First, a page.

SECTION 2: AS YOUR'E SIGHT-READING THE CHART
Okay, you’re ready to begin playing the chart. Take a deep breath, relax, and play with confidence!
STEP 1 - KNOW YOUR PLACE
Always know where you are in the chart. The best way to do this is to keep your eyes glued to the page as you play the chart. As you get more comfortable reading, you’ll be able to look around more, but when you're first starting out, the page is all you should be looking at.
Lack of focus is the number one reason why drummers get lost in the chart. When you’re sight-reading, don’t get distracted by what you hear... just follow and trust the chart!
STEP 2 - KNOW HOW TO INTERPRET THE CHART
Interpretation is how you take what you SEE on the page and turn it into MUSIC. The best sight-readers are the ones who know how to musically interpret what they see. Developing your interpretation of charts is one of the most effective ways to improve not just your chart-reading abilities, but your overall musicianship as well!
I could go into great detail on interpretation, but it’s a bit beyond the scope of this article.
Instead, I’d HIGHLY recommend picking up these 2 books:
Studio & Big Band Drumming by Steve Houghton
Inside The Big Band Drum Chart by Steve Fidyk
These books are incredible; they have detailed instructions on how to musically interpret drum charts, as well as excellent play-along tracks.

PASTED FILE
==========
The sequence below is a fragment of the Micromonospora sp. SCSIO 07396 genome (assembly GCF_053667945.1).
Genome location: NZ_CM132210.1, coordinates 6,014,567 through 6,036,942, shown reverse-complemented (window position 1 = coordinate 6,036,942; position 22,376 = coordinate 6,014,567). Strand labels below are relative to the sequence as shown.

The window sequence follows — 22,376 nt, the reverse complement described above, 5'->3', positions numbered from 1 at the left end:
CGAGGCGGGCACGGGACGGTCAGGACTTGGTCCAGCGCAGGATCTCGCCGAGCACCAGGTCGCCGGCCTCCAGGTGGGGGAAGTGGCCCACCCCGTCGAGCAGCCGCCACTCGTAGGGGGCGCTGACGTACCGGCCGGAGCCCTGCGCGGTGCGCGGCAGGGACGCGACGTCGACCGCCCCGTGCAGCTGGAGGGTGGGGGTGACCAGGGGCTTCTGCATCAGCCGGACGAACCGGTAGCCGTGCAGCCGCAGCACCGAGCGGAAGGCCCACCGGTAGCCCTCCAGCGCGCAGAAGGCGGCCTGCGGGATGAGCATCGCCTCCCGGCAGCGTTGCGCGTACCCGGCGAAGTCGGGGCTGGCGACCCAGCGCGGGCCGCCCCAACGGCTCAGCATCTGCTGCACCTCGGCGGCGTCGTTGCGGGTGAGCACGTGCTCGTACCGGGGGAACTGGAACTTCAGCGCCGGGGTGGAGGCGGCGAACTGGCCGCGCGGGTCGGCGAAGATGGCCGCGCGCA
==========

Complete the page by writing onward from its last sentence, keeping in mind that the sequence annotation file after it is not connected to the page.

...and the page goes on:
I’ll just give you one important “nugget” here: Anytime you see “longer ensemble notes” written, tend to choose drum sounds that are “longer" (cymbals, etc.). For “shorter ensemble hits” written out, choose shorter drum sounds, such as your snare drum. Rhythmic accuracy is only part of the equation, the bigger goal is to compliment what the other members of your band are doing in a musical manner in your kit.
Again, I strongly recommend that you refer to the books mentioned above for much more detail.
STEP 3 - ALWAYS LOOK AHEAD
Once you become more comfortable chart-reading, you should start focusing on looking further ahead in the music as you play. Many beginning sight-readers will focus their eye on each beat or each measure, but you should instead be looking at longer phrases. This way, you can become PROACTIVE rather than REACTIVE.
When you look ahead, it gives you more time to prepare for what’s coming next, so you can make it easier on yourself to choose more musical decisions!
It’s sort of like driving. If you only look 2 feet in front of you, driving would be very stressful. Driving becomes much easier if you look further ahead… it allows you to plan for what’s coming next.
STEP 4) IF YOU MAKE A MISTAKE, DON’T STOP
If you make a mistake, whatever you do: DON’T STOP!!
As long as you’re playing solid time and following the form, you’ll be able to recover from any reading mistakes that are made, and your band mates will thank you. If the drummer stops playing, the whole song will crash and burn!
Being able to recover quickly is one of the most important aspects of being a great sight-reader.